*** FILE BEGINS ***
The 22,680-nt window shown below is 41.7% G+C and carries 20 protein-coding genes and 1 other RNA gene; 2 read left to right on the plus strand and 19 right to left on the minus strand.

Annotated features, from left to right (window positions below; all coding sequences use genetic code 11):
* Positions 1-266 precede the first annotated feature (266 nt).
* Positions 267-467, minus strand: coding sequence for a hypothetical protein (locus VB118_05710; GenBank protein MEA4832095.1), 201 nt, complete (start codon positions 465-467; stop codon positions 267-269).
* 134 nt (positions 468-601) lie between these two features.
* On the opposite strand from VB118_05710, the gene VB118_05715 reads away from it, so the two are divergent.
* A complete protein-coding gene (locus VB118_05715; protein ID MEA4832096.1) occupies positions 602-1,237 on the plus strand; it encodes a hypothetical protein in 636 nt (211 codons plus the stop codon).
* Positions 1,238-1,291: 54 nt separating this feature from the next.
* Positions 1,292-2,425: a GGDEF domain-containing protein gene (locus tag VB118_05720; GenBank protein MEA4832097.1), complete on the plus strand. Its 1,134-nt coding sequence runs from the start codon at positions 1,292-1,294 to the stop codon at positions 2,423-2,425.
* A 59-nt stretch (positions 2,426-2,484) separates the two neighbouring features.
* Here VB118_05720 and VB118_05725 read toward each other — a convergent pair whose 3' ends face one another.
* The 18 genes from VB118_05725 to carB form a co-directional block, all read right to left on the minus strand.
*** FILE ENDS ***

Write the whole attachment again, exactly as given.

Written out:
The 22,680-nt window shown below is 41.7% G+C and carries 20 protein-coding genes and 1 other RNA gene; 2 read left to right on the plus strand and 19 right to left on the minus strand.

Annotated features, from left to right (window positions below; all coding sequences use genetic code 11):
* Positions 1-266 precede the first annotated feature (266 nt).
* Positions 267-467, minus strand: coding sequence for a hypothetical protein (locus VB118_05710; GenBank protein MEA4832095.1), 201 nt, complete (start codon positions 465-467; stop codon positions 267-269).
* 134 nt (positions 468-601) lie between these two features.
* On the opposite strand from VB118_05710, the gene VB118_05715 reads away from it, so the two are divergent.
* A complete protein-coding gene (locus VB118_05715; protein ID MEA4832096.1) occupies positions 602-1,237 on the plus strand; it encodes a hypothetical protein in 636 nt (211 codons plus the stop codon).
* Positions 1,238-1,291: 54 nt separating this feature from the next.
* Positions 1,292-2,425: a GGDEF domain-containing protein gene (locus tag VB118_05720; GenBank protein MEA4832097.1), complete on the plus strand. Its 1,134-nt coding sequence runs from the start codon at positions 1,292-1,294 to the stop codon at positions 2,423-2,425.
* A 59-nt stretch (positions 2,426-2,484) separates the two neighbouring features.
* Here VB118_05720 and VB118_05725 read toward each other — a convergent pair whose 3' ends face one another.
* The 18 genes from VB118_05725 to carB form a co-directional block, all read right to left on the minus strand.